Thursday at City Lights

The Book of A Thousand Eyes by Lyn Hejinian

Written over the course of two decades, The Book of a Thousand Eyes was begun as an homage to Scheherazade, the heroine of The Arabian Nightswho, through her nightly tale-telling, saved her culture and her own life by teaching a powerful and murderous ruler to abandon cruelty in favor of wisdom and benevolence. Hejinian’s book is a compendium of “night works”—lullabies, bedtime stories, insomniac lyrics, nonsensical mumblings, fairy tales, attempts to understand at day’s end some of the day’s events, dream narratives, erotic or occasionally bawdy ditties, etc. The poems explore and play with languages of diverse stages of consciousness and realms of imagination. Though they may not be redemptive in effect, the diverse works that comprise The Book of a Thousand Eyes argue for the possibilities of a merry, pained, celebratory, mournful, stubborn commitment to life.

Lyn Hejinian is a poet, essayist, teacher, and translator. She is the author of several books of poetry including Saga/ Circus, A Border Comedy(Granary Books, 2001), Slowly and The Beginner (both published by Tuumba Press, 2002), and The Fatalist (Omnidawn, 2003). The University of California Press published a collection of her essays entitled The Language of Inquiry in 2000. Hejinian is also actively involved in collaboratively created works, the most recent examples of which include a major collection of poems by Hejinian and Jack Collom titled Situations, Sings (Adventures in Poetry, 2008). Other collaborative projects include a work entitled The Eye of Enduring undertaken with the painter Diane Andrews Hall and exhibited in 1996; a composition entitled Qúê Trân with music by John Zorn and text by Hejinian; two mixed media books (The Traveler and the Hilland the Hill and The Lake) created with the painter Emilie Clark; the award-winning experimental documentary film Letters Not About Love, directed by Jacki Ochs; and The Grand Piano: An Experiment in Collective Autobiography, co-written with nine other poets. Translations of her work have been published in Denmark, France, Spain, Japan, Italy, Russia, Sweden, China, Serbia, Holland, China, and Finland. She is the recipient of a Writing Fellowship from the California Arts Council, a grant from the Poetry Fund, and a Translation Fellowship (for her Russian translations) from the National Endowment for the Arts; she received an Award for Independent Literature from the Soviet literary organization “Poetic Function” in Leningrad in 1989. She has traveled and lectured extensively in Russia as well as Europe, and Description (1990) and Xenia (1994), two volumes of her translations from the work of the contemporary Russian poet Arkadii Dragomoshchenko, have been published by Sun and Moon Press. Since 1976 Hejinian has been the editor of Tuumba Press and from 1981 to 1999 she was the co- editor (with Barrett Watten) of Poetics Journal. She is also the co-director (with Travis Ortiz) of Atelos, a literary project commissioning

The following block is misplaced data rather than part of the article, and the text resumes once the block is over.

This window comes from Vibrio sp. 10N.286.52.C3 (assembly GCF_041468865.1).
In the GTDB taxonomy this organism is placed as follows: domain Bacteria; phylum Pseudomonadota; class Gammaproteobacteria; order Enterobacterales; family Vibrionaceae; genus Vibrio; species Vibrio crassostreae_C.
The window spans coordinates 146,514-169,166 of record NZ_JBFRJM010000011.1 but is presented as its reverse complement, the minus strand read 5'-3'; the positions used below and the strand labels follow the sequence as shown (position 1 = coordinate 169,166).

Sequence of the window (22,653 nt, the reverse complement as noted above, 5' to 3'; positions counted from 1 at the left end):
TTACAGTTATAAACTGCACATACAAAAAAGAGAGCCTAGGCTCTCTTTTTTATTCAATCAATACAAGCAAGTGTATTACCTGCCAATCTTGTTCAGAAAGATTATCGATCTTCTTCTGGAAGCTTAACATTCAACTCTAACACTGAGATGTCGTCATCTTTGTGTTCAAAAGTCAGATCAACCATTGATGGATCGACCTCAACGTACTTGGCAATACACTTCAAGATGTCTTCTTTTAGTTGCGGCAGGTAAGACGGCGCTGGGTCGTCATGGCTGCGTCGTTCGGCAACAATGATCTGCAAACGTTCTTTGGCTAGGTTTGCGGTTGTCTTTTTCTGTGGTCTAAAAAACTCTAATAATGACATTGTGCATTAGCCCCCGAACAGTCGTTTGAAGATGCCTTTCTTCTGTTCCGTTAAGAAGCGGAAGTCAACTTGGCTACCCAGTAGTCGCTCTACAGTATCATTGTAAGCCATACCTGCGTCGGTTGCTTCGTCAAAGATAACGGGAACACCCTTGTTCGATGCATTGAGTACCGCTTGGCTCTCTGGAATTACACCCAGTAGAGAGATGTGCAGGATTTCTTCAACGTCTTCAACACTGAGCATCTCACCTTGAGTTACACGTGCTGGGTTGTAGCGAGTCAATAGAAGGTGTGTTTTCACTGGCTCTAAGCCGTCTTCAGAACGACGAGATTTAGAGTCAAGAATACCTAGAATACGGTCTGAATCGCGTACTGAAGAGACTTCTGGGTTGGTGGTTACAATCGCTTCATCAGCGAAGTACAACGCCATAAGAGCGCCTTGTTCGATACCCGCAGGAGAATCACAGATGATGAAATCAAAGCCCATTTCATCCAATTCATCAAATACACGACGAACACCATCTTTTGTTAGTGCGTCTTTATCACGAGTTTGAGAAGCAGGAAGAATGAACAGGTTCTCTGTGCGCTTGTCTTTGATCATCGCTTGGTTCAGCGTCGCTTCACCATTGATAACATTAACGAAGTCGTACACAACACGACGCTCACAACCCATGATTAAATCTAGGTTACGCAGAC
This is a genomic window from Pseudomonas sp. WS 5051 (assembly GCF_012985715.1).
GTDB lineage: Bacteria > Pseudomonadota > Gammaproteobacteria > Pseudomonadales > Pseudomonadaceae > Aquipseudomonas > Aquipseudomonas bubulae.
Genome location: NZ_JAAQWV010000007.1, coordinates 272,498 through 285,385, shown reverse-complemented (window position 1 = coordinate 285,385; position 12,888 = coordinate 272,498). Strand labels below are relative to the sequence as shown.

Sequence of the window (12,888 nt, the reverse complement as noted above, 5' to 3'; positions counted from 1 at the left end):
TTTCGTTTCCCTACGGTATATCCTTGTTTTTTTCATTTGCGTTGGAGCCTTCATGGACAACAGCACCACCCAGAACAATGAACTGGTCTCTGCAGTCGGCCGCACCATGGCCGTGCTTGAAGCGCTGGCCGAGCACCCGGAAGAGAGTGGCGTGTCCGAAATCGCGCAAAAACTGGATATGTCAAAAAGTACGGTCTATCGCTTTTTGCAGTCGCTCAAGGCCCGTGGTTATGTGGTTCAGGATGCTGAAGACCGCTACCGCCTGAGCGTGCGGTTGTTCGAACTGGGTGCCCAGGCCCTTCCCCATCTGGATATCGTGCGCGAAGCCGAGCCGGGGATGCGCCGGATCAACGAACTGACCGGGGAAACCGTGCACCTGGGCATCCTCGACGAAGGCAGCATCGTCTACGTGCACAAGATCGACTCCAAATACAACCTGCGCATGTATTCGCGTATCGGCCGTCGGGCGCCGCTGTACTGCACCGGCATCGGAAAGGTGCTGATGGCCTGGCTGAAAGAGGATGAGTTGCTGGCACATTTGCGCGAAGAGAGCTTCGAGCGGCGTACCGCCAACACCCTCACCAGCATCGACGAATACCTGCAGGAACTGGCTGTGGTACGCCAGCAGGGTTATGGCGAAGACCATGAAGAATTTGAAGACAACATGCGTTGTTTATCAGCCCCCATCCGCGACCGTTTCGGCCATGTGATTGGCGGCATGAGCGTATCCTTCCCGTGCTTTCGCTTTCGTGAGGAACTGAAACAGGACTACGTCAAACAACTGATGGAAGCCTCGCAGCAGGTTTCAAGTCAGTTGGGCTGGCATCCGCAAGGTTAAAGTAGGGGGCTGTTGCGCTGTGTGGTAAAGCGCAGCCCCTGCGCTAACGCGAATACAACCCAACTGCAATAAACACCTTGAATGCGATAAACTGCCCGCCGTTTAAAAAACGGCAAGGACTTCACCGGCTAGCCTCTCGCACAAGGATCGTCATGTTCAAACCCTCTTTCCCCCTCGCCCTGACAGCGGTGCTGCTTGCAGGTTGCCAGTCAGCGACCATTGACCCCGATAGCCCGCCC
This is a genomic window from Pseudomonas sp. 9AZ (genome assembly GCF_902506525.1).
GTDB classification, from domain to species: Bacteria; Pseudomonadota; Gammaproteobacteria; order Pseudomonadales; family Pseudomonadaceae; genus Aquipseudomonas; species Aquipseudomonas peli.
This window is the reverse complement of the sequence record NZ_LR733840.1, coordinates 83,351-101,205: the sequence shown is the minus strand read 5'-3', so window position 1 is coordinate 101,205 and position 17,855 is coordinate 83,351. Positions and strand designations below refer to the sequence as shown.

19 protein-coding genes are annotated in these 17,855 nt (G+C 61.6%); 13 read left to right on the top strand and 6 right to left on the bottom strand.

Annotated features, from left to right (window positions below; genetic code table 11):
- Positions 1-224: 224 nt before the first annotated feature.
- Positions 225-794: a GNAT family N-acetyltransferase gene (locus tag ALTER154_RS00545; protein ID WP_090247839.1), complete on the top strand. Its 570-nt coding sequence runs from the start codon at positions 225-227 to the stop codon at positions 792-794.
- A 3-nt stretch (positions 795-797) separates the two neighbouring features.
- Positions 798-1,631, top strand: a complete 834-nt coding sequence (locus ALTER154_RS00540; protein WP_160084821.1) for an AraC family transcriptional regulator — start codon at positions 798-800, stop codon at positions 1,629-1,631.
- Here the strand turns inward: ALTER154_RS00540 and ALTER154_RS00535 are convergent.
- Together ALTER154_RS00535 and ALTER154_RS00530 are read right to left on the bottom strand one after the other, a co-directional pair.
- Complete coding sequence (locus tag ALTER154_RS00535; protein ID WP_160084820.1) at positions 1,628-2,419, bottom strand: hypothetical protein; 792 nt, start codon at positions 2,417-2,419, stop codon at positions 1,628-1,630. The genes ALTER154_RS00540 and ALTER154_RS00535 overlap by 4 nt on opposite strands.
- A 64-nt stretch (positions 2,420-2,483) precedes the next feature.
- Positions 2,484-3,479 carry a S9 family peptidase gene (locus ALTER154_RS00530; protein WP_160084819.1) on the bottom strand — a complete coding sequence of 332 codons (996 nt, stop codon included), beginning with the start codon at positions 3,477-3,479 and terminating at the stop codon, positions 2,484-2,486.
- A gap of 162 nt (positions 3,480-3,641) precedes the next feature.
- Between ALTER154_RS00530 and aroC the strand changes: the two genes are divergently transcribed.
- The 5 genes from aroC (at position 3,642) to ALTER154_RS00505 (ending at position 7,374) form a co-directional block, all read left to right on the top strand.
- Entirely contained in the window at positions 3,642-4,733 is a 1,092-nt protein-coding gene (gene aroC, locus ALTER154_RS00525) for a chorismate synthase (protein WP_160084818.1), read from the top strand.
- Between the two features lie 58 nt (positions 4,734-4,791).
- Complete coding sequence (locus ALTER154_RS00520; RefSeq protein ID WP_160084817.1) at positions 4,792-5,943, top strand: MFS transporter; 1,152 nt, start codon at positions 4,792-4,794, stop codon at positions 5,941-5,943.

and publishing cross-genre work by poets. She is currently serving as a Chancellor of the Academy of American Poets. She teaches in the English Department at the University of California, Berkeley, and is the Chair of the UC-Berkeley Solidarity Alliance, an activist coalition of union representatives, workers, staff, students, and faculty fighting to maintain the accessibility and affordability of public higher education in California.

Poetry Cafe Show!

The time for our annual January Poetry Cafe has come once again! As usual, the seniors are running the show, from venue to auditions and all the in-between. There are two evenings, each with its own arsenal of poems: Friday, January 27 (at 7:30) is being held on the Mainstage at School of the Arts. Saturday, January 28 (at 7:30) is being held at the Greenhouse Cafe

on West Portal. Please come and bring friends! Who won’t want to spend their weekend with cultured and opinionated teenagers, right?